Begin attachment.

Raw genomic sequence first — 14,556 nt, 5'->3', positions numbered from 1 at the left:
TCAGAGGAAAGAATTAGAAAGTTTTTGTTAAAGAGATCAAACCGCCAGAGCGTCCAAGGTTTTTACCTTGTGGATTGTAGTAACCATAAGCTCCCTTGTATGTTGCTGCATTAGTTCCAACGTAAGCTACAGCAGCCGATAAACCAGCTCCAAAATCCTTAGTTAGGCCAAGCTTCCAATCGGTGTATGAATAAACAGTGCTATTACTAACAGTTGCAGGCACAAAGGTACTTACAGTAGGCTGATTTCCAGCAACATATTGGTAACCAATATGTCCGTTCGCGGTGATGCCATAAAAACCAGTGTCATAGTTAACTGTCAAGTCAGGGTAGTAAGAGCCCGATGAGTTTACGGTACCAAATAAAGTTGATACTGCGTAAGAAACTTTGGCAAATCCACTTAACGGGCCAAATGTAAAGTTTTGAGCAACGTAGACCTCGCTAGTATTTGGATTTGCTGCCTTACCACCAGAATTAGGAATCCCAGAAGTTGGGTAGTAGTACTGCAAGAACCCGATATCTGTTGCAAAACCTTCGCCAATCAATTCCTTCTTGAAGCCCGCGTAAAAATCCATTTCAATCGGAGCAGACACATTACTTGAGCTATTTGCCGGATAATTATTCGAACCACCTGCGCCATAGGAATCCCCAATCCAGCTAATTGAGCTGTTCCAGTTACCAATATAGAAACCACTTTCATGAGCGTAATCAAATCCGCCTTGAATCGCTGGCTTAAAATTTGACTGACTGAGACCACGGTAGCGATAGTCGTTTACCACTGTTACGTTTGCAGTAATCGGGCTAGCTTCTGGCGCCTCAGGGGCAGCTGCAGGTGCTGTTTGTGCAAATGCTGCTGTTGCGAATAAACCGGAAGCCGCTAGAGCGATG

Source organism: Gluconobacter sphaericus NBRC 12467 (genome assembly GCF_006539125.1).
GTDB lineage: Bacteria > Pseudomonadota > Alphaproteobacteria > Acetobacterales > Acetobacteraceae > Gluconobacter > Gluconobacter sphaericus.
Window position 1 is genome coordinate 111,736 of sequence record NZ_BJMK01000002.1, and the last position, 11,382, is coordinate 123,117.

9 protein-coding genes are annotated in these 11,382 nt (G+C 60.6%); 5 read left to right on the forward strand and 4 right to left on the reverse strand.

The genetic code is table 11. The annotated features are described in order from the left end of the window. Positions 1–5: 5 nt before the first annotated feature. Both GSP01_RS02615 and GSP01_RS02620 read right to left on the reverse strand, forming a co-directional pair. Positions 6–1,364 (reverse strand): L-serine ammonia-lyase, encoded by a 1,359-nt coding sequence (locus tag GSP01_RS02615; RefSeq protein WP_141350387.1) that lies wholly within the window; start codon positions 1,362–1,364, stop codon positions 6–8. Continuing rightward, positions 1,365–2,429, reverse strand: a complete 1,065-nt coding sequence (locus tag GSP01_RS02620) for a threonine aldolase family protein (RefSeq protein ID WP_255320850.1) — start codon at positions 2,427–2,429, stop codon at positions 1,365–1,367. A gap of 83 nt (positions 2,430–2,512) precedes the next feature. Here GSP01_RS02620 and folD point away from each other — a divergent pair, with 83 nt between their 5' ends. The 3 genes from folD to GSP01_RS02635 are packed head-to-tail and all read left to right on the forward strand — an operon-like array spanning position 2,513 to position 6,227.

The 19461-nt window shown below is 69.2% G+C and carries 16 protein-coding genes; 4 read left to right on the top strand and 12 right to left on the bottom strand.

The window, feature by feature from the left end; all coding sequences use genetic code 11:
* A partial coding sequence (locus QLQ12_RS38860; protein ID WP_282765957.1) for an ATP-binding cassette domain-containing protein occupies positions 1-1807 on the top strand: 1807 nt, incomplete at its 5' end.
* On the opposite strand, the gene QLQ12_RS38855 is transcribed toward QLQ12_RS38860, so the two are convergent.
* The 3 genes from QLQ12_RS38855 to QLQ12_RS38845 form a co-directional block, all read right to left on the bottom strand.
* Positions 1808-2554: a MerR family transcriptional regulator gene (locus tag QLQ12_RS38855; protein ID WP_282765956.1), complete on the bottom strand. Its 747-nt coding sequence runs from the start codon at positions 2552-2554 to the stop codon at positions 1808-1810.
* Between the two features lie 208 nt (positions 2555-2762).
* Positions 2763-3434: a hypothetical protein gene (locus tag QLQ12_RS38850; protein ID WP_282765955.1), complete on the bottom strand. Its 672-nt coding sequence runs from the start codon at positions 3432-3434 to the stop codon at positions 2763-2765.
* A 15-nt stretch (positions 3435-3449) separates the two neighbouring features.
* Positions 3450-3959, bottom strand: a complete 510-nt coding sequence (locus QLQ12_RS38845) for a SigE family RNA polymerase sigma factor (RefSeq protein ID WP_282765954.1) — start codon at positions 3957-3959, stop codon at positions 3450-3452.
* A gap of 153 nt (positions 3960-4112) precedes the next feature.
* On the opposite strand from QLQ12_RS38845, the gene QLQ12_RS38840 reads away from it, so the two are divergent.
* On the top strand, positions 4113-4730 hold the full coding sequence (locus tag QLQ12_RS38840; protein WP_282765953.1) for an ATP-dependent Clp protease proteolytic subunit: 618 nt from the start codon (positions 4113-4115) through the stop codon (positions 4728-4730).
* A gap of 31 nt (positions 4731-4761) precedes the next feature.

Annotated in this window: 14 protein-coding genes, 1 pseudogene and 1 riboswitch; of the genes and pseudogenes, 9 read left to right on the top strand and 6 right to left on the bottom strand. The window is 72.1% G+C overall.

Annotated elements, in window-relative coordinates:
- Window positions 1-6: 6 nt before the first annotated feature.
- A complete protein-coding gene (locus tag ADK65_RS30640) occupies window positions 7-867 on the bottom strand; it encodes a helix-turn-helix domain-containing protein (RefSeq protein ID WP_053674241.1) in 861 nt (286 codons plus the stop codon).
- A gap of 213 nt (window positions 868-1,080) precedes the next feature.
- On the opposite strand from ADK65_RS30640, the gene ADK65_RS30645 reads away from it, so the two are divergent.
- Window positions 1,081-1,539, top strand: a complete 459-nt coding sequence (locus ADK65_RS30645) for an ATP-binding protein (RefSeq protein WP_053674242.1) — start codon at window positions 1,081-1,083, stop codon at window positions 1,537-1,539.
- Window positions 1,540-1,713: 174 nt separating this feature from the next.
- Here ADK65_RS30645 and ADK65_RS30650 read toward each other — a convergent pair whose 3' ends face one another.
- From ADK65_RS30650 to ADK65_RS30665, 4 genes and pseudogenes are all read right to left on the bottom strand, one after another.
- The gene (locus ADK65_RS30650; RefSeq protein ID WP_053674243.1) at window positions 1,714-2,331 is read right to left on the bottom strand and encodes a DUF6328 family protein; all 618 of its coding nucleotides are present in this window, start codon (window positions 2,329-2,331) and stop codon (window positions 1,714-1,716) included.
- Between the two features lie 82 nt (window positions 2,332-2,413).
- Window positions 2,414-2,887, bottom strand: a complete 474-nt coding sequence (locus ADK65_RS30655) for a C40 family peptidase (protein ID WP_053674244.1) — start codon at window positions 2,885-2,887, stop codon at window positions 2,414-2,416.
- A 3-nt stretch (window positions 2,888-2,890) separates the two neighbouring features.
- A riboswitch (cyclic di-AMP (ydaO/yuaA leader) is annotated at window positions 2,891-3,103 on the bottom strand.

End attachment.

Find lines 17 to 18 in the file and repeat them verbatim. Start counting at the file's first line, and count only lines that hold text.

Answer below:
* Positions 3450-3959, bottom strand: a complete 510-nt coding sequence (locus QLQ12_RS38845) for a SigE family RNA polymerase sigma factor (RefSeq protein ID WP_282765954.1) — start codon at positions 3957-3959, stop codon at positions 3450-3452.
* A gap of 153 nt (positions 3960-4112) precedes the next feature.